Ilya Repin, Portrait of writer Vsevolod Mikhailovich Garshin, 1884.
This portrait by Ilya Repin is of a very famous Russian writer, Vsevolod Mikhailovich Garshin. Garshin was the author of popular Russian short stories such as “A Red Flower”. The writer was psychologically troubled, which may have been due do the fact that both his father and brother committed suicide, and his illness can be seen in his writing. At a young age, Garshin himself committed suicide.
Before the portrait was completed, Garshin’s readers would often have discussions about what the young author looked like, and this portrait by Repin gave Russians an actual image of the writer. In the portrait, Garshin appears as if he has been interrupted while at work at his desk. His eyes appear sad and watery. The palette is muted, and Repin’s brushstrokes are loose and impressionistic, which may have been influenced by Repin’s love for the French impressionist Edgar Degas.
This was not the first time Garshin posed for Repin in a painting: Garshin posed as the son of Ivan the Terrible in the painting Ivan the Terrible and His son Ivan, heightening the significance of the portrait.

Ilya Repin, Portrait of writer Vsevolod Mikhailovich Garshin, 1884.

This portrait by Ilya Repin is of a very famous Russian writer, Vsevolod Mikhailovich Garshin. Garshin was the author of popular Russian short stories such as “A Red Flower”. The writer was psychologically troubled, which may have been due do the fact that both his father and brother committed suicide, and his illness can be seen in his writing. At a young age, Garshin himself committed suicide.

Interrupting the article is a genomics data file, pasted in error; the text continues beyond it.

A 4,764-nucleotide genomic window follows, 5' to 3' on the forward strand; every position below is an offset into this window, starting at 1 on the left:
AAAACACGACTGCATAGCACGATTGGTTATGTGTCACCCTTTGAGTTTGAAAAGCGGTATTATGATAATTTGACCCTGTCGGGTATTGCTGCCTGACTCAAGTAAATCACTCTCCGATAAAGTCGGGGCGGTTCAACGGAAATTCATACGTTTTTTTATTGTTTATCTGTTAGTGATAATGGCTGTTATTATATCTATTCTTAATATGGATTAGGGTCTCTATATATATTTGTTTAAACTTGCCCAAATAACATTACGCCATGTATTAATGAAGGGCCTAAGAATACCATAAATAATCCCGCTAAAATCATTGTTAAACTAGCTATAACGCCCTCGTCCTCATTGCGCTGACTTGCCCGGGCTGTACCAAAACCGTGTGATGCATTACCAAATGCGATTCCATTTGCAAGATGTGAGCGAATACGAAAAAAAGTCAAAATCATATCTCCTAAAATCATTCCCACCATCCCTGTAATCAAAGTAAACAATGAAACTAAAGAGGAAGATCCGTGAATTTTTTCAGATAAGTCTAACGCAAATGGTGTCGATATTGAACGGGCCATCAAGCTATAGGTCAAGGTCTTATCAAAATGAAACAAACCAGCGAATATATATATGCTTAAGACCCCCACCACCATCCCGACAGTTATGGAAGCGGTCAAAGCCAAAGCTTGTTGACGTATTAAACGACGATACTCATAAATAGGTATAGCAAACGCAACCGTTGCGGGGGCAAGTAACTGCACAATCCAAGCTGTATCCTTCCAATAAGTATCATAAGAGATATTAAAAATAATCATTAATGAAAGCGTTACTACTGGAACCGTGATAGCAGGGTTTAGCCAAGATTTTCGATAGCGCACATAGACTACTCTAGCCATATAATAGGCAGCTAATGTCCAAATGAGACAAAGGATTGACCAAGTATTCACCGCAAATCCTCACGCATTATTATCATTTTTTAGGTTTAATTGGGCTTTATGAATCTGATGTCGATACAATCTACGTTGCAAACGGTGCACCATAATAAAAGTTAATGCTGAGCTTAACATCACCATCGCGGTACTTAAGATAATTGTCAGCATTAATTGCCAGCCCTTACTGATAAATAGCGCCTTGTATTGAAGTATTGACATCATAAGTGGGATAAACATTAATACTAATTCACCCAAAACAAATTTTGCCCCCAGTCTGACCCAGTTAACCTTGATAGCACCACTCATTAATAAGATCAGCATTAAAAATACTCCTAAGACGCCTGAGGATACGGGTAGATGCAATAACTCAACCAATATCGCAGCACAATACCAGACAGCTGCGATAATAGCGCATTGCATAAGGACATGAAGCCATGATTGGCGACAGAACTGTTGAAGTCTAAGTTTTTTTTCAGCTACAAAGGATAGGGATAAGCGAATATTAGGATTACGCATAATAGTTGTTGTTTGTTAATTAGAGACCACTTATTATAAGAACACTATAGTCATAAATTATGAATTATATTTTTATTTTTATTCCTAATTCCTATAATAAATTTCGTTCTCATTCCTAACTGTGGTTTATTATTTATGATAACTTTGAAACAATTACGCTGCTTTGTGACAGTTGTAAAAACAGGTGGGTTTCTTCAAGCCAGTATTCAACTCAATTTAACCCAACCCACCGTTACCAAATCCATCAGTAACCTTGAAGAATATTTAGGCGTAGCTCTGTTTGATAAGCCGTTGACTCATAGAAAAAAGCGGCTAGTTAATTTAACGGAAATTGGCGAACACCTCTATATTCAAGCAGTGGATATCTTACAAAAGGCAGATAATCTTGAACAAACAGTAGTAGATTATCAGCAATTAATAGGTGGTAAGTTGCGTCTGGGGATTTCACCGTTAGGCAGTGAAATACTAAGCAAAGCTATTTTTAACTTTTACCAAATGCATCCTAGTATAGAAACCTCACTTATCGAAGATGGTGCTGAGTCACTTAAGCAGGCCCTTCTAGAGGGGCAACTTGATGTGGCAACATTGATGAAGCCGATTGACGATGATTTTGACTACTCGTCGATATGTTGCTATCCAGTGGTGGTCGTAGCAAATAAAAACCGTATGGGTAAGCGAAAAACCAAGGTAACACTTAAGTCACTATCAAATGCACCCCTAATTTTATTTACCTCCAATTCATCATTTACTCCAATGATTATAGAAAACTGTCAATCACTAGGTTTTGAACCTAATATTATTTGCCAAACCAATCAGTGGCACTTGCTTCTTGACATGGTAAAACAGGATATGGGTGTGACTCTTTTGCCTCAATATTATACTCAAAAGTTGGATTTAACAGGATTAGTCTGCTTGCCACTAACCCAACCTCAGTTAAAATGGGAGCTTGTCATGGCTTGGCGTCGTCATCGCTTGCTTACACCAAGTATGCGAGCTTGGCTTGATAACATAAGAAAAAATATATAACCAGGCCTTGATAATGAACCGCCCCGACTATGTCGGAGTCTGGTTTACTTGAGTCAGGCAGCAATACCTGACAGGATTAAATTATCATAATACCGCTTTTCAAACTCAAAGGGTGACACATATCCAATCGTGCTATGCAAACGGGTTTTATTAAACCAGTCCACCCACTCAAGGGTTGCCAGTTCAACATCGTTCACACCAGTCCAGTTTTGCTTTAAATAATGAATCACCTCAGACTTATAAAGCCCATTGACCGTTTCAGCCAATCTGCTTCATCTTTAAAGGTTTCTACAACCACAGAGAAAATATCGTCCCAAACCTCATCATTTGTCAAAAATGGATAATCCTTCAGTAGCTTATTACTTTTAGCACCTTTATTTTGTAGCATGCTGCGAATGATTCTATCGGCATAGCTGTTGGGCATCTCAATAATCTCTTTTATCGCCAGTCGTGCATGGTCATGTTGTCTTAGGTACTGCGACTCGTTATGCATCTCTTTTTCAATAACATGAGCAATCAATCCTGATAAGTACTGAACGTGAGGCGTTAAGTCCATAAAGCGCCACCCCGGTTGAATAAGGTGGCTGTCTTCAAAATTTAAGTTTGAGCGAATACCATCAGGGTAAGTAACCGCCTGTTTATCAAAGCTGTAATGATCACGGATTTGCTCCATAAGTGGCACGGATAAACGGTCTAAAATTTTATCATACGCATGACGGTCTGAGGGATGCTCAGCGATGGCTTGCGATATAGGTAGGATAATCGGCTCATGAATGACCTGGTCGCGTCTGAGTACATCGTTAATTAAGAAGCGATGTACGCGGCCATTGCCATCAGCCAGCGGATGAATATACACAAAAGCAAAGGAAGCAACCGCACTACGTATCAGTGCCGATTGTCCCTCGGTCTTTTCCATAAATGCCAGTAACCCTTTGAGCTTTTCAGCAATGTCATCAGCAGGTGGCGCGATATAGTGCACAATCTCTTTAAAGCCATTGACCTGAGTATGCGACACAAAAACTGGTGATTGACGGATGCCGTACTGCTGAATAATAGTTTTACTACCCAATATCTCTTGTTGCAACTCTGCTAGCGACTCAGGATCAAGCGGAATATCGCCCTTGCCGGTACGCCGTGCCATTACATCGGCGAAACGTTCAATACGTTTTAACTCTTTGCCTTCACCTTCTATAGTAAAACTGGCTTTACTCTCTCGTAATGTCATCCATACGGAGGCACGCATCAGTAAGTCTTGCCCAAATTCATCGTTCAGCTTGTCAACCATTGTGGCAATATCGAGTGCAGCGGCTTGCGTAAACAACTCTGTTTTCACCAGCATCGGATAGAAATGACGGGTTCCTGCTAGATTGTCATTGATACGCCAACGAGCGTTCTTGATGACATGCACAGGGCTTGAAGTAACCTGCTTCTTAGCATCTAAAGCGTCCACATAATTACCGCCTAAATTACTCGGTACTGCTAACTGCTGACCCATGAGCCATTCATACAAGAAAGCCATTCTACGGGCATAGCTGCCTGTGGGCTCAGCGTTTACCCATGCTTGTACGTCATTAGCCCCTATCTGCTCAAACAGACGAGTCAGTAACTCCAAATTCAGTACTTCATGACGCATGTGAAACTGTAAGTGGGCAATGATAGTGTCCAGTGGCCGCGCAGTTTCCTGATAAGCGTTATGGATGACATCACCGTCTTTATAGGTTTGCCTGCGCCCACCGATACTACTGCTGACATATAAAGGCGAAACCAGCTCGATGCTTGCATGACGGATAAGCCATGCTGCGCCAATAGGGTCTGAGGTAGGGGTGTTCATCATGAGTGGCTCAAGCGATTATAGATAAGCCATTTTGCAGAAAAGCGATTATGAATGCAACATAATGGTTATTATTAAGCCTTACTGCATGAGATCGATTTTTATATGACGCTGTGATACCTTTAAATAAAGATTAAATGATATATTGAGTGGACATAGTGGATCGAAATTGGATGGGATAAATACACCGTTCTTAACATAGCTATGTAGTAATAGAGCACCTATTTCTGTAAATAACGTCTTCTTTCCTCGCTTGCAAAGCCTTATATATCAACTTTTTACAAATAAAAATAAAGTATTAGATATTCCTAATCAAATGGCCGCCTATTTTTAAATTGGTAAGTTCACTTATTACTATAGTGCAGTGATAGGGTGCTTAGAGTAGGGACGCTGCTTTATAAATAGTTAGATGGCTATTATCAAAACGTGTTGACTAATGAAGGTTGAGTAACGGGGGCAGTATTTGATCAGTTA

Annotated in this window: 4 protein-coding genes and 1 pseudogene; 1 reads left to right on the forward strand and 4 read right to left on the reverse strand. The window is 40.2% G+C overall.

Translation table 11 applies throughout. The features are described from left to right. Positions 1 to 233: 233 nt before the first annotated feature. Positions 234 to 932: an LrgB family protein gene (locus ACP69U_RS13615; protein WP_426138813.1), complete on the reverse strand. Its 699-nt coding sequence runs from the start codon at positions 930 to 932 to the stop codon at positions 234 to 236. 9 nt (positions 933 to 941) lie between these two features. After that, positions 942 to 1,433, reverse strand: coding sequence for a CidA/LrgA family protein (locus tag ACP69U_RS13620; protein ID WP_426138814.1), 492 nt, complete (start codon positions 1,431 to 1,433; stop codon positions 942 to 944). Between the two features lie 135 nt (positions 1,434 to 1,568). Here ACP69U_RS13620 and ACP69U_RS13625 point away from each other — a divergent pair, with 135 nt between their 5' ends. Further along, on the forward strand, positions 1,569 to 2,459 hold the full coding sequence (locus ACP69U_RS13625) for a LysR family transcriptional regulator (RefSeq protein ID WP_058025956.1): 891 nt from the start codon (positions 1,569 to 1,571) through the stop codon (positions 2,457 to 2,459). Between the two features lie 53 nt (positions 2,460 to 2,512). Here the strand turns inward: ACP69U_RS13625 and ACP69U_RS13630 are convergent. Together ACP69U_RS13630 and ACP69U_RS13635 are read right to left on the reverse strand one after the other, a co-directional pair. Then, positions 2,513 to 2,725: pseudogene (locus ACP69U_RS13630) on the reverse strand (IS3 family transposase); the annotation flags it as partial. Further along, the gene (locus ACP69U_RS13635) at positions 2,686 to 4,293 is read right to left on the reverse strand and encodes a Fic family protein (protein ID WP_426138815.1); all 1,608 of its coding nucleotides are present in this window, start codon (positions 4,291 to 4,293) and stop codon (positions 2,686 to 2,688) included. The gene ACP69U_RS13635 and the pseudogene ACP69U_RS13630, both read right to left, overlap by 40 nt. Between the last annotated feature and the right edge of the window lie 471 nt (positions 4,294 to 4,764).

Before the portrait was completed, Garshin’s readers would often have discussions about what the young author looked like, and this portrait by Repin gave Russians an actual image of the writer. In the portrait, Garshin appears as if he has been interrupted while at work at his desk. His eyes appear sad and watery. The palette is muted, and Repin’s brushstrokes are loose and impressionistic, which may have been influenced by Repin’s love for the French impressionist Edgar Degas.

This was not the first time Garshin posed for Repin in a painting: Garshin posed as the son of Ivan the Terrible in the painting Ivan the Terrible and His son Ivan, heightening the significance of the portrait.

@1 year ago with 923 notes
#Art History #AP Art History #Ilya Repin #Vsevolod Garshin #Realism 
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    Brooding depressed writers. Sigh. Ok. More please.